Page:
New Safeguards and Procedures Allow Cancer Care, Research to Continue During COVID-19 Pandemic
By Lisa Padilla -
Friday May 08, 2020
When the COVID-19 pandemic began to spread closer to home, leaders at the University of Arizona Cancer Center and its clinical partner Banner â€“ University Medicine had two critical questions to answer quickly.
First, what must be done to protect patients and staff from the spread of the novel coronavirus? Second, how can essential cancer care and research continue?
â€œCancer doesnâ€™t sleep, so neither can we,â€ said Julie E. Bauman, MD, UArizona Cancer Center deputy director, professor in the Department of Medicine at the UArizona College of Medicine â€“ Tucson, and chief of the Division of Hematology and Oncology at the college and Banner â€“ University Medicine Tucson. â€œWe've been working for nearly two months to create and maintain a â€˜bubbleâ€™ around the cancer center so that world-class cancer care and research can continue. That is crucial because we donâ€™t know how long this pandemic will last.â€
To safely continue essential cancer care, including cutting-edge clinical research, Dr. Bauman and her colleagues established new measures and protocols to create the bubble around the Cancer Center.
â€œThe No. 1 priority was to minimize COVID-19 in our center,â€ said Michael Frithsen, MBA, oncology services division administrator at Banner â€“ University Medical Center Tucson. â€œThat was the basis for everything that we've implemented to keep our patients and staff safe.â€
Dr. Bauman agreed, â€œWe know we canâ€™t hold COVID-19 exposure to zero due to community spread, but we are doing everything in our power to be as close to zero as possible.â€
Keeping COVID-19 out of the clinic begins with a comprehensive screening process for all individuals prior to entering the building, including patients, staff and clinicians. Screening includes body temperature checks and a series of questions for symptoms or contacts associated with COVID-19, said nurse practitioner Sandra Kurtin, PhD, the COVID-19 onsite captain. An on-site drive-through testing process was developed for patients failing the screening process that includes medical evaluation and testing for COVID-19. In addition, a process for triaging patients who require essential treatments and are under investigation for COVID-19 was developed using a limited-exposure process to protect patients, clinicians and staff.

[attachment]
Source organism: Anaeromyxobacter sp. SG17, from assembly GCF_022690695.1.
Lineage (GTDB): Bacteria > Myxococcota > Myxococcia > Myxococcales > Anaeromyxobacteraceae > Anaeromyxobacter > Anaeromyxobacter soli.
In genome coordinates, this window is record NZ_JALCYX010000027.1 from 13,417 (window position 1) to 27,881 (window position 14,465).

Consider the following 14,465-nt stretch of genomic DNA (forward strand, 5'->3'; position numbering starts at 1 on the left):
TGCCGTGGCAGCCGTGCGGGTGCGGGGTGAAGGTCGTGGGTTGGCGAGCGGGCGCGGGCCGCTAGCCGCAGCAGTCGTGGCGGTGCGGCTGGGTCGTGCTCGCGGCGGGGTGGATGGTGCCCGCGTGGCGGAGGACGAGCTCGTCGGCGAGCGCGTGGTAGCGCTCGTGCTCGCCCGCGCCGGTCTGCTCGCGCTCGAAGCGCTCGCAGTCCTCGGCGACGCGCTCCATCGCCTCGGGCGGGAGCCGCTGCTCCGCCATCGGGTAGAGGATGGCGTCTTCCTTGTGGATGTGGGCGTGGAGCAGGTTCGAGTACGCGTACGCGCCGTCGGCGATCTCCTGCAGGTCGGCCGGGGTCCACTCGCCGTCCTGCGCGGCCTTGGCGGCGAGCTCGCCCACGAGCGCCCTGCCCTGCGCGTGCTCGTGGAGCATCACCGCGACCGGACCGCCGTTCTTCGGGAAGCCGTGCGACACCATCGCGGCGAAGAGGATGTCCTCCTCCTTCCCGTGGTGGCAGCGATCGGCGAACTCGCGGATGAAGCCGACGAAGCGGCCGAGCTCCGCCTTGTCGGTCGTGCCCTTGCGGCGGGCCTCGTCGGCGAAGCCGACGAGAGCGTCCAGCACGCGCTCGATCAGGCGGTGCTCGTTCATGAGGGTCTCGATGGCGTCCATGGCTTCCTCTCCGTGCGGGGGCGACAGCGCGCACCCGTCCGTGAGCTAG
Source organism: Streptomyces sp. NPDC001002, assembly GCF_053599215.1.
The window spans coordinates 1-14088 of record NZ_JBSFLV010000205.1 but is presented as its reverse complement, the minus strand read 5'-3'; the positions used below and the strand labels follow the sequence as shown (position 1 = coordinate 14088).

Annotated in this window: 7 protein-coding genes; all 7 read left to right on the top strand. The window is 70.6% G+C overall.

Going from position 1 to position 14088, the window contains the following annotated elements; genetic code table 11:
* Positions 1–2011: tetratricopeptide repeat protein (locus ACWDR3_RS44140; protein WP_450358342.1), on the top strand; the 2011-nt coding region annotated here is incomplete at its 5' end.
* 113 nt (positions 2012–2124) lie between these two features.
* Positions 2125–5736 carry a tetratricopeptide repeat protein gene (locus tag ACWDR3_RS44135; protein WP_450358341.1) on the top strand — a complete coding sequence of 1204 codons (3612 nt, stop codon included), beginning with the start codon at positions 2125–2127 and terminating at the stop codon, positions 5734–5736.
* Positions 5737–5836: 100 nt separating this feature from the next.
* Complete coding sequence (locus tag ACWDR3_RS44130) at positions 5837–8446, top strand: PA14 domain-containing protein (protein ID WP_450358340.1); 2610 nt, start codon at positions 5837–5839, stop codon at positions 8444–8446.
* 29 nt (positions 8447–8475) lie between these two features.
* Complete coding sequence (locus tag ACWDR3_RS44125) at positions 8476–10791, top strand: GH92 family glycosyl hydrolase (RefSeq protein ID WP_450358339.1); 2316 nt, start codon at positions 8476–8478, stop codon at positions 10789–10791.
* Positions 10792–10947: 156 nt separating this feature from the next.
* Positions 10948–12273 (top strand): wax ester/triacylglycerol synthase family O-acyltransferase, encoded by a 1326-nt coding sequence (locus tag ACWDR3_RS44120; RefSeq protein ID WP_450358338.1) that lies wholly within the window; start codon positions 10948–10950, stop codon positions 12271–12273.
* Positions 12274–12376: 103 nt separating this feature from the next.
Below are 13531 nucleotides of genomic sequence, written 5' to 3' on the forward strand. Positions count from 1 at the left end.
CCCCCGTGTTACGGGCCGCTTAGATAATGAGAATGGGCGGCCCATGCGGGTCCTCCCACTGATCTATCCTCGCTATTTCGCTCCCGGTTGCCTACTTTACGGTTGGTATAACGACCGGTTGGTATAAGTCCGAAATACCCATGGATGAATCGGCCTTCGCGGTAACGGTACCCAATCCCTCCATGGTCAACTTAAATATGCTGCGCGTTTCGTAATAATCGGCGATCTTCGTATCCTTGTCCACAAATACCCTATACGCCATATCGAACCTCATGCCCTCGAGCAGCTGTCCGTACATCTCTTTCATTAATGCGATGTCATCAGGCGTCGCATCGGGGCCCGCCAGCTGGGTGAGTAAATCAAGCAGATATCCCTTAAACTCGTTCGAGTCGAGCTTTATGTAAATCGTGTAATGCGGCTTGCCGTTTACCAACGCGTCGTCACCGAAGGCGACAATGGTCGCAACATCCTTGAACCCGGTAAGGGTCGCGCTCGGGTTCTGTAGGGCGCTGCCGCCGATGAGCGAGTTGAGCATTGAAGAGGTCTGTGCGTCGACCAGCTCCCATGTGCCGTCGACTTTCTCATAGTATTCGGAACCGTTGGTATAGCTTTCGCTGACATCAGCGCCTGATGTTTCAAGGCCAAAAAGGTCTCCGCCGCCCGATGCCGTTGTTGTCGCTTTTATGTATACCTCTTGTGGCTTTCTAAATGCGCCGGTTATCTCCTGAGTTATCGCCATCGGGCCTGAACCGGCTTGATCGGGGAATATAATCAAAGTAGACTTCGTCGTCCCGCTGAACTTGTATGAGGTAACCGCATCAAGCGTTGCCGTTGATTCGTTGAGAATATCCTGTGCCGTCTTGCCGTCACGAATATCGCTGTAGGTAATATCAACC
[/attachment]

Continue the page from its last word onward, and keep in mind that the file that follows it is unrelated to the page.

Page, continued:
The next critical step was to ensure health-care providers remained healthy and had minimal exposure threat to COVID-19. In response, Dr. Bauman recommended a rotating-staff model, comprised of two teams. The field-based â€œTeam Aâ€ members would work for 14 days in the clinic and hospital â€“ critical environments with risk of exposure that have to be protected. Meanwhile, the home-based â€œTeam Bâ€ staff would self-quarantine for 14 days and conduct telemedicine services. The 14-day absence, which aligns with the U.S. Centers for Disease Control and Prevention quarantine and active-monitoring period for the virus, makes available a healthy and able reserve staff to take over clinical care.
Another measure quickly implemented to maintain a safe clinical setting was to transition some patients to telemedicine rather than in-person visits. In fact, all visits that do not require physical presence in the building have moved to telemedicine. Two forms of telemedicine are common, including a traditional telephone call or a telehealth visit that can include a video component for face-to-face interaction through digital platforms.
Similar to clinical care, essential cancer research is ongoing with clinical trials continuing to accrue patients, especially trials offering new treatments unavailable elsewhere in Arizona. Researchers also prioritized essential Cancer Center laboratory projects and implemented safeguards so that scientific discoveries to defeat cancer continue without interruption. This includes social-distancing measures in laboratories and enabling researchers to work together on novel team-science research projects through telephone and Zoom meetings.
Throughout the implementation of the new policies and procedures, leadership at the Cancer Center and Banner â€“ University Medicine were in constant communication. Multiple daily meetings were scheduled to discuss provider capacity, supplies, such as like personal protective equipment and swabs, and other essential needs to meet the demand of newly created protocols.
â€œWe were able to learn from other centers around the nation and the world to get processes in place before a surge in our community,â€ Dr. Bauman said. â€œThe steps we took allowed us, the best we could, to get ahead of the curve while our community had a lower prevalence so we could continue providing state-of-the-art cancer care.â€